The French Revolution and Napoleon: A Sourcebook

By Philip G. Dwyer; Peter McPhee | Go to book overview

21

THE RUSSIAN CATASTROPHE

Napoleon to Alexander I, 1 July 1812

The idea of invading Russia was considered as early as 1810 when it became obvious that Alexander I was no longer adhering to the Treaty of Tilsit. He could no longer afford to do so; the blockade was badly hurting both the Russian economy and the tsar's reputation at home.

Four days after crossing the frontier into Russia, Napoleon met with the Russian emperor's aide-de-camp, General Alexander Balashov. He had been sent to explain to Napoleon that there could be no negotiations as long as French troops were on Russian soil. Napoleon's reply was a personal indictment against Alexander. It is obvious that Napoleon felt betrayed, but also that he had misjudged him. It also shows that Napoleon, who was looking for a knock-out blow and who probably had no intention of advancing so far into Russian territory, was still unsure as to what he wanted from Alexander.

I have received Your Majesty's letter. The war which divided our states was ended by the Treaty of Tilsit. I went to the Niemen conference with the resolution not to make peace unless I obtained all the advantages that circumstances promised me. Consequently, I refused to see the king of Prussia there. Your Majesty said to me, 'I will be your second against England'. This remark from Your Majesty changed everything; the Treaty of Tilsit was its corollary. Since then, Your Majesty has wished that modifications be made to the Treaty; you wished to keep Moldavia and Wallachia, and to carry your boundaries forward to the Danube. You had recourse to negotiations. This important modification of the Treaty of Tilsit, so advantageous to Your Majesty, was a result of the Erfurt Conference [September 1808]. It appears that, towards the middle of 1810, Your Majesty wished new modifications to the Treaty of Tilsit. There were two means of arriving at that, negotiation or war. Negotiation had been successful for you at Erfurt; why, this time, did you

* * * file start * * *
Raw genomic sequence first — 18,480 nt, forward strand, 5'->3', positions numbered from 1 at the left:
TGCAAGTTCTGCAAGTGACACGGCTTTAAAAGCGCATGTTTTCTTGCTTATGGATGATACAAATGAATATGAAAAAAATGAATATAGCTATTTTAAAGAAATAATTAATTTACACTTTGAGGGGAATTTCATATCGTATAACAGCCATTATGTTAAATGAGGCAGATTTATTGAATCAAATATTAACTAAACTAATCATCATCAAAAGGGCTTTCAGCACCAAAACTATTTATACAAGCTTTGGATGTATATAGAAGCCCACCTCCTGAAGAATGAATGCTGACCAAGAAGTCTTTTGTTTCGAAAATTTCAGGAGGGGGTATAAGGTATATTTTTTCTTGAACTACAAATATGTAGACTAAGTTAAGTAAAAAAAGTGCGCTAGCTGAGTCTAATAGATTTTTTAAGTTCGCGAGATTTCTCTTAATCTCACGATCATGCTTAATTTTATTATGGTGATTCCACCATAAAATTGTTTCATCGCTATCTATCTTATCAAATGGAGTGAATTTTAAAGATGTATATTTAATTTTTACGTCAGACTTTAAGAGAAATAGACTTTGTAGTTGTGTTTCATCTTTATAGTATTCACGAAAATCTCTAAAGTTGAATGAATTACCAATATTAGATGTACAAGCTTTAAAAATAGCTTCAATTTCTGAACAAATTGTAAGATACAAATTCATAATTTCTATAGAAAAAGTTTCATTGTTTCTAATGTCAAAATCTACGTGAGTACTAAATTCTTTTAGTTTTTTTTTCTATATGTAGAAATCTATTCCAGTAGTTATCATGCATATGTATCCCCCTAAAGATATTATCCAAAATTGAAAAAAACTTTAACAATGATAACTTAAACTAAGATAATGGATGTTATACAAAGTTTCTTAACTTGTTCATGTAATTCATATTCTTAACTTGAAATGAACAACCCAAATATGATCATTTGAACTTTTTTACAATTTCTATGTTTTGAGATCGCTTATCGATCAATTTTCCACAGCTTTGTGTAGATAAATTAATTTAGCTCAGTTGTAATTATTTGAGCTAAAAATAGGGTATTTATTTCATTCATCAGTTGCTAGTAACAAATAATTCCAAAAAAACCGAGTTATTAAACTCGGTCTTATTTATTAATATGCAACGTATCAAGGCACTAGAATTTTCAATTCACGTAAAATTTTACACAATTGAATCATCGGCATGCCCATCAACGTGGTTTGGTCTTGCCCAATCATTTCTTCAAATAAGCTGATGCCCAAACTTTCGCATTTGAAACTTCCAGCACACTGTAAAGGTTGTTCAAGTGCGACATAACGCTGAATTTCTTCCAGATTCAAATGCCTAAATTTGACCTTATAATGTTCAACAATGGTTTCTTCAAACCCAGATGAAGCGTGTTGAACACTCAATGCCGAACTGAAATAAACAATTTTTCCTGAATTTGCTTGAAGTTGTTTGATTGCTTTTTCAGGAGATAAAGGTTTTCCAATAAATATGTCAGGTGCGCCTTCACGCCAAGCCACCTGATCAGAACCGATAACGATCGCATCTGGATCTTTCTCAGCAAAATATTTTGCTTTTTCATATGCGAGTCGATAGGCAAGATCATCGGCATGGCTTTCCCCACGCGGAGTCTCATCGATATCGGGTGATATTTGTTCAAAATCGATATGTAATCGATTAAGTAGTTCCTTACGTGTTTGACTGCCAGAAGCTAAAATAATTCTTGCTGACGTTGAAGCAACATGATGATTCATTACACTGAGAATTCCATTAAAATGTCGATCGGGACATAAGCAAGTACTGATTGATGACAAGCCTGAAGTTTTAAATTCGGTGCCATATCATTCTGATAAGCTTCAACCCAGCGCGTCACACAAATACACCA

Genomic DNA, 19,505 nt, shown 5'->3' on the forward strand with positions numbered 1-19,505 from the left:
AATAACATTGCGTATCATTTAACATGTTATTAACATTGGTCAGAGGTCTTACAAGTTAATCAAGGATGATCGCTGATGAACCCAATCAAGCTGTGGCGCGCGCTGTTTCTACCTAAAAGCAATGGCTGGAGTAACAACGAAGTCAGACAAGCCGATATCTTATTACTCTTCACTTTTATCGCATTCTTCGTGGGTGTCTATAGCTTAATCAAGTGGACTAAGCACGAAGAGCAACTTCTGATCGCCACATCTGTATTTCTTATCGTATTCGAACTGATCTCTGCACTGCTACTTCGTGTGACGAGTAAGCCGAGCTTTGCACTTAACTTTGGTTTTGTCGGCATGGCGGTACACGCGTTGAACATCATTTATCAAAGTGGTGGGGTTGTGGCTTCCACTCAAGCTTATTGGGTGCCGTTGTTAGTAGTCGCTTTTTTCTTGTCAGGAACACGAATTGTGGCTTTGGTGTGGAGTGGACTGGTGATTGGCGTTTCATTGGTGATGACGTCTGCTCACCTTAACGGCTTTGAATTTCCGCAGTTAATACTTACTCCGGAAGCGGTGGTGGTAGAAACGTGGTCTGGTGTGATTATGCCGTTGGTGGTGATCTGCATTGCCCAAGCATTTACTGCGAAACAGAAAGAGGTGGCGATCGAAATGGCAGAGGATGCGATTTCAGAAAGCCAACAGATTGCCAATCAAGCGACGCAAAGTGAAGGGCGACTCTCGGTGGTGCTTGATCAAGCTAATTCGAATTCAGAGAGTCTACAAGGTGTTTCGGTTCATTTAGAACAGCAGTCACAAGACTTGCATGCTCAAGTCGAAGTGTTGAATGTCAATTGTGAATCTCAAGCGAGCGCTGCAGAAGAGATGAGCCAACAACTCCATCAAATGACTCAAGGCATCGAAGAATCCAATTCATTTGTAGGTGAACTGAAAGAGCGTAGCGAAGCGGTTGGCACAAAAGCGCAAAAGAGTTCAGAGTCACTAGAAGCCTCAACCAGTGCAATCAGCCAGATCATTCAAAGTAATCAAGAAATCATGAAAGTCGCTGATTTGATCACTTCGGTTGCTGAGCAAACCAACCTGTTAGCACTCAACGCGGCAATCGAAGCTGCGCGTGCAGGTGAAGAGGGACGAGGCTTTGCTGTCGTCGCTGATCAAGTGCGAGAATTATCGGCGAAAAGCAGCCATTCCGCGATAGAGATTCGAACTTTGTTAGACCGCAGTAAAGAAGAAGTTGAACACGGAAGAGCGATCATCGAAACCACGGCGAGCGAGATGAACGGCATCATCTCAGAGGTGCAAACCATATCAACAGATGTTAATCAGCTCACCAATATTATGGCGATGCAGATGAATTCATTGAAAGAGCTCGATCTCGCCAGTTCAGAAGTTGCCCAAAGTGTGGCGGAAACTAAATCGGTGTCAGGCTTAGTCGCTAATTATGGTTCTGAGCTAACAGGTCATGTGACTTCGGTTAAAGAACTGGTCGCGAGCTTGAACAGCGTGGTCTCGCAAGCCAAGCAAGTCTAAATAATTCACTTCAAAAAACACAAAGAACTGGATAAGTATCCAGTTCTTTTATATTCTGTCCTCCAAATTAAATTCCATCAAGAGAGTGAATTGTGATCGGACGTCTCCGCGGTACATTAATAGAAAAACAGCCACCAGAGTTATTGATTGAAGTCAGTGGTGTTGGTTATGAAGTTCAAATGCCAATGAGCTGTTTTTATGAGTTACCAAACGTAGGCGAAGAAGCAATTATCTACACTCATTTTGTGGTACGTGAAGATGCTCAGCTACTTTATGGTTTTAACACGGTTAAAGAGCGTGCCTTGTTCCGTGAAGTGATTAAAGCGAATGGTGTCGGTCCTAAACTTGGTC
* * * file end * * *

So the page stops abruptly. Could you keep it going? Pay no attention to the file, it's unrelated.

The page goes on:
-175-

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The French Revolution and Napoleon: A Sourcebook
Table of contents

Table of contents

  • Title Page iii
  • Contents v
  • Illustrations xi
  • Preface xiii
  • A Note on the Revolutionary Calendar xv
  • Chronology xvi
  • 1 - The Ancien RÉgime Challenged 1
  • 2 - Revolutionary Action 16
  • 3 - Creating a Regenerated France 24
  • 4 - Exclusions and Inclusions 35
  • 5 - The Church and the Revolutionary State 43
  • 6 - Monarchy and Revolution 51
  • 7 - The Revolution at War 60
  • 8 - The End of the Monarchy 68
  • 9 - The Peasantry and the Rural Environment 80
  • 10 - A New Civic Culture 84
  • 11 - The Republic at War 90
  • 12 - Revolt in the VendÉe 97
  • 13 - The Terror at Work 103
  • 14 - The Thermidorian Reaction 115
  • 15 - The Directory 121
  • 16 - Bonaparte 128
  • 17 - Law and Order 140
  • 18 - Rule by Plebiscite 149
  • 19 - Governing the Empire 155
  • 20 - Resistance and Repression 169
  • 21 - The Russian Catastrophe 175
  • 22 - Collapse 187
  • 23 - The Hundred Days 193
  • 24 - French Men and Women Reflect 202
  • Index 209
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